• Overview

Pa. Supreme Court Endorses Subjective Test in Jedlicka
April 27, 2012
On March 26, 2012, in T.W. Phillips v. Jedlicka, the Pennsylvania Supreme Court affirmed the test for determining whether an oil and gas lease has produced in paying quantities depends on the operator’s good faith judgment and endorsed the subjective test over the objective test. The Supreme Court confirmed that Pennsylvania courts must consider and analyze the operator’s subjective good-faith judgment in maintaining operation of the well to determine whether a well is producing “in paying quantities.”

The lawsuit stems from a 1928 lease of oil and gas rights in a 163-acre tract in Indiana County, Pennsylvania. The term of the lease was for “two years, and as long thereafter as oil or gas is produced in paying quantities.” Over the years, the parcel was subdivided and Ann Jedlicka eventually owned 70 acres. Her parcel contained a well that was drilled in 1929. In 2004, T.W. Phillips assigned the leasehold to co-defendant PC Exploration, Inc., who drilled four more wells on Ms. Jedlicka’s property and planned to drill four more.

TW Phillips and PC Exploration filed a declaratory judgment action in the Court of Common Pleas of Indiana County, Pennsylvania for a ruling that the lease remained in effect. Ms. Jedlicka argued that T.W. Phillips and PC Exploration had not “produced in paying quantities” for the entire lease term because, in 1959, the wells recorded a $40 loss. Ms. Jedlicka identified no other period in which the wells had not shown a profit. Nonetheless, she sought to have the lease terminated and argued that a tenancy at will was formed when the lease was not profitable and, as such, the lease was subject to termination at her pleasure. T.W. Phillips and PC Exploration argued that the lease remained valid because it had paid a profit over the long term and because they had operated the well in good faith.

The trial court held a nonjury trial on April 16, 2007, and found that the producers had produced gas “in paying quantities” throughout the life of the lease, notwithstanding the 1959 loss. The trial court relied on Young v. Forest Oil, 45 A. 1 (Pa. 1899), for the proposition that courts owe deference to a lessee’s good faith judgment that a well is producing “in paying quantities.”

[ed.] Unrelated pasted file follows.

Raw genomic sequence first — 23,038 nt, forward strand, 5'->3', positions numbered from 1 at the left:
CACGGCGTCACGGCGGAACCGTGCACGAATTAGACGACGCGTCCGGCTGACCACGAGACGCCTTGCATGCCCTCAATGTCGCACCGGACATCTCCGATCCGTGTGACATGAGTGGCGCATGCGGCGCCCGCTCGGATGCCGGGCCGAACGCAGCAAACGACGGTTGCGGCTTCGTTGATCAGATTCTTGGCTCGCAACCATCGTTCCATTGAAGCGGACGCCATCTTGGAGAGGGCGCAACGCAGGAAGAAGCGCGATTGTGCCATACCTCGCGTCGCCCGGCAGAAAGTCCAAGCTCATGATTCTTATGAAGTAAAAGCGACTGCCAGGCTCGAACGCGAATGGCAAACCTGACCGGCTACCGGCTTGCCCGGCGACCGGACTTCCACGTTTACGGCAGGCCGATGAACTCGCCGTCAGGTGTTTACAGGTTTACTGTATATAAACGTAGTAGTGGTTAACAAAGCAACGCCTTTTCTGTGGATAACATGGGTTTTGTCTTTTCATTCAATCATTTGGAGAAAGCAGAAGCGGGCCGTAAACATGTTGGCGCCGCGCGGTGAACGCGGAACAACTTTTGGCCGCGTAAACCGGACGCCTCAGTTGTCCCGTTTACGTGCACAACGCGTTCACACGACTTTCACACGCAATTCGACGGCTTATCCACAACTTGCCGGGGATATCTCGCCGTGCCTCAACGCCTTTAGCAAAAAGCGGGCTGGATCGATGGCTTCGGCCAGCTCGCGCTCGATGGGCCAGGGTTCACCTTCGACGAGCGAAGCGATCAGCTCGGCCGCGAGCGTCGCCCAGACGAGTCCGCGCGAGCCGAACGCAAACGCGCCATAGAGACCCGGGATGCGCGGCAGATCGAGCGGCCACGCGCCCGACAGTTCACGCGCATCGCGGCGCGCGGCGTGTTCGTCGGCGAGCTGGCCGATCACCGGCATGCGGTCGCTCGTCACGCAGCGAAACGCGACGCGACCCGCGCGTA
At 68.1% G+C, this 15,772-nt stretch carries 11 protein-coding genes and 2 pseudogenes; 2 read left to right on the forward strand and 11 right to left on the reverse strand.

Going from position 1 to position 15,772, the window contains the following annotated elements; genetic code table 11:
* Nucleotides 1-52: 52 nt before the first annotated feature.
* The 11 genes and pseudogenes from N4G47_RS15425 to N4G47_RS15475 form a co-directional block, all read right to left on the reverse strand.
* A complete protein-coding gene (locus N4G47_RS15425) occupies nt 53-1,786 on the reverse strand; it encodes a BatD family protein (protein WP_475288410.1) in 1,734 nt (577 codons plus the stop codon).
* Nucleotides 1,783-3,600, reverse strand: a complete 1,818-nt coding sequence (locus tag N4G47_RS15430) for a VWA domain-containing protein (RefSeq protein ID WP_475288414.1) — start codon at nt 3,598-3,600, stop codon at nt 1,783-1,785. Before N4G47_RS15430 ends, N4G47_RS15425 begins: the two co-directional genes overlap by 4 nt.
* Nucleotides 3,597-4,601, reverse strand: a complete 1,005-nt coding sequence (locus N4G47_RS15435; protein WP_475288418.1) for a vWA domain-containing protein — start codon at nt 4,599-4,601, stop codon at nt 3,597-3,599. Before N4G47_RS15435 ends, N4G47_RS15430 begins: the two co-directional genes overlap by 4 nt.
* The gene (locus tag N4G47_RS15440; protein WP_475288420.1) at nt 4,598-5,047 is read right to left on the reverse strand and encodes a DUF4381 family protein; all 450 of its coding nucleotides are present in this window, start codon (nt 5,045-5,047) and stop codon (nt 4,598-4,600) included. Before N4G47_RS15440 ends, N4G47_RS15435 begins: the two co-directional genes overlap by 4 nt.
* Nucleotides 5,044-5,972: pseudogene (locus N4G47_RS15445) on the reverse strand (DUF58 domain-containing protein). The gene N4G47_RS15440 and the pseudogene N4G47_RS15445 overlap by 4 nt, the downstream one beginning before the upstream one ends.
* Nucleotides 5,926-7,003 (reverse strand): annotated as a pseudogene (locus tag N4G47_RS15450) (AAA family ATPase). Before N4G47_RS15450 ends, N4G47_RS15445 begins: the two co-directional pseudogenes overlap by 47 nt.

Ms. Jedlicka appealed to the Superior Court, which affirmed the trial court’s decision. T.W. Phillips Gas & Oil Co. v. Jedlicka, 964 A.2d 13 (Pa. Super. Ct. 2008). Ms. Jedlicka petitioned the Pennsylvania Supreme Court to hear her case and to determine whether the trial court and the Superior Court had misapplied Young.

The Supreme Court’s opinion emphasized that while an old decision, Young, especially when read in conjunction with another one that was decided the same day, Colgan v. Forest Oil Co., 45 A. 119 (Pa. 1899), which emphasized the deference lessors and courts owed to lessees’ business judgment, remains the law of Pennsylvania. Justice Todd, writing for the majority said:

[W]e hold that, if a well consistently pays a profit, however small, over operating expenses, it will be deemed to have produced in paying quantities. Where, however, production on a well has been marginal or sporadic, such that, over some period, the well’s profits do not exceed its operating expenses, a determination of whether the well has produced in paying quantities requires consideration of the operator’s good faith judgment in maintaining operation of the well.

The Court did not define precisely over what period profitability should be judged, holding that this would have to be determined on a case-by-case basis.

Ms. Jedlicka argued that Young created a two-part test. The first step would be an objective determination of whether revenues under a lease exceeded operating expenses. Only if the revenues exceeded expenses would the analysis move to the second step, which would consider the subjective good faith of the lessee in operating the wells under the lease. Because the expenses exceeded revenues for a year under the lease at issue, Ms. Jedlicka argued that the lease had terminated for lack of production in paying quantities at that time. The Supreme Court rejected the two-part test suggested by Ms. Jedlicka and held that Young required consideration of the operator’s good faith. The Court included in its analysis a review of cases in other states, including Texas, Oklahoma and Kentucky on the issue and acknowledged that a majority of other states use a subjective approach to the question.

The Supreme Court also rejected the “prudent operator” standard favored by some jurisdictions. The Jedlicka decision emphasizes that the lessee’s own situation and conduct are what matters. This emphasis on the lessee’s perspective, the Court reasoned, is necessary to protect lessees from lessors who seek to terminate leases on the basis of isolated, long-ago periods of unprofitability, which is how the Court characterized Ms. Jedlicka’s lawsuit. The Court thus held that, in this specific case, Ms. Jedlicka had failed to establish the lessees’ lack of good faith. The Court also suggested that the trial court could have properly found that a single year was not a reasonable period over which to assess profitability, in which case the good faith inquiry would not have been necessary.

The Supreme Court’s holding in Jedlicka does not provide a bright-line rule in cases where production expenses exceed revenue, but it does offer parties to existing and future leases that use the “paying quantities” language in the habendum clause additional guidance regarding the duration of leases held by production. The Supreme Court confirmed that Pennsylvania applies a subjective good-faith standard to determine whether a lease produces “in paying quantities.”